Many Pies

Many Pies

Wednesday, April 26, 2023

Management lessons from powerboating


Ariel view of a powerboat driving away from a partly submerged rock formation
I recently filled in my quarterly review form. One of the questions was "Outside of your work context, what opportunities do you have to learn and to grow? How do these influence you when you are at work?" (OK two questions.)

I answered that I'd done a powerboating course, but this had no influence on my work. I've submitted my review now, but I realise that I was wrong.

One of the exercises we did was to go and retrieve a boat moored to a pontoon out in the lake where I was being trained. I was at the helm and we drove by it and the crew didn't take the action I'd expected. The fault was in my communication - I hadn't communicated clearly what I'd expected them to do, just suggested what could happen.

On a boat whoever is at the helm has the responsibility for steering it, but also getting the crew to do whatever is necessary to implement whatever manouvre is in progress. It's very much a positional responsibility - if you've got the steering wheel (or tiller) in your hand, then you're in charge at that time. During our training the instructors and my fellow trainees took in turn to take the helm. Experience or seniority didn't count for so much - though we were listening to the advice of the instructor!

In work, leadership and management isn't so flexible. There are roles, and organisation structure, and levels of authority. However, in any given situation it may be clear who is in charge, regardless of structures, and that person needs to take the helm and lead.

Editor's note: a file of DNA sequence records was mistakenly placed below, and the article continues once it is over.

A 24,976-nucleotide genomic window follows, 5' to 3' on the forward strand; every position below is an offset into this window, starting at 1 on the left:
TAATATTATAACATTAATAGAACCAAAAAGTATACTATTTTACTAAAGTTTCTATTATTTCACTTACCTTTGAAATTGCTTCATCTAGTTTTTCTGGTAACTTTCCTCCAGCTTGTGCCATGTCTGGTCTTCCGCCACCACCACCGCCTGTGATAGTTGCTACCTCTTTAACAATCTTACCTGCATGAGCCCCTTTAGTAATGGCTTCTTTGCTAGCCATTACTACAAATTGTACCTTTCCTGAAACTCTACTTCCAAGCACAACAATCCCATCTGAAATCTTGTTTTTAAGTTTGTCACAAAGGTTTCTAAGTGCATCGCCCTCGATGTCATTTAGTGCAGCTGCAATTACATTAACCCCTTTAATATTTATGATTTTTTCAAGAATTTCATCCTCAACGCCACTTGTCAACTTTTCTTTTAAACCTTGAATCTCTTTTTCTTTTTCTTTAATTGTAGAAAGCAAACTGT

Monday, March 27, 2023

Google analytics engagement time not working - how I found out the problem

A graph showing a zigzag line, but on the left hand scale the scale values are all zero. At the top it says the average engagement time is zero.

This is very niche, and is mainly of interest if you're using the Webtoffee Cookie consent plugin (there is a free version available too). However, if you're interested in debugging analytics problems, then this gives you some techniques.

The problem showed itself that the engagement time on our GA4 analytics was zero. As you can see from the graph above, not exactly zero, but certainly very small. I turned to and got a response from jen. It didn't give me the answer, but pointed me to an analytics debugger extension for Chrome. I could see that using that the engagment time (_et parameter) wasn't zero, but was a small number of milliseconds, less than 50.

I tried a number of things on the cookie plugin settings, such as putting the Google Tag Manger code into cookie categories, as recommend by this article (only for the free plugin though). That made the analytics script run when you accepted the cookies, but never after that. I tried disabling it, but it still didn't make engagement time get registered.

In the end though, the problem was that there was code in our site theme designed to work with GTM, but we hadn't been asked to do the corresponding changes in our GTM config. Once I removed that code the engagement time was a healthy number of seconds. I don't quite know why that caused this problem, but my theory is that the events it was triggering ran pretty quickly after the page loaded, and at that point the user engagement was recorded on those events, rather than when the user subsequently did something (scroll, navigate).

Other things to help with debugging

  • Chrome application tab, cookie section, has a handy clear all cookies button to the right of the filter box.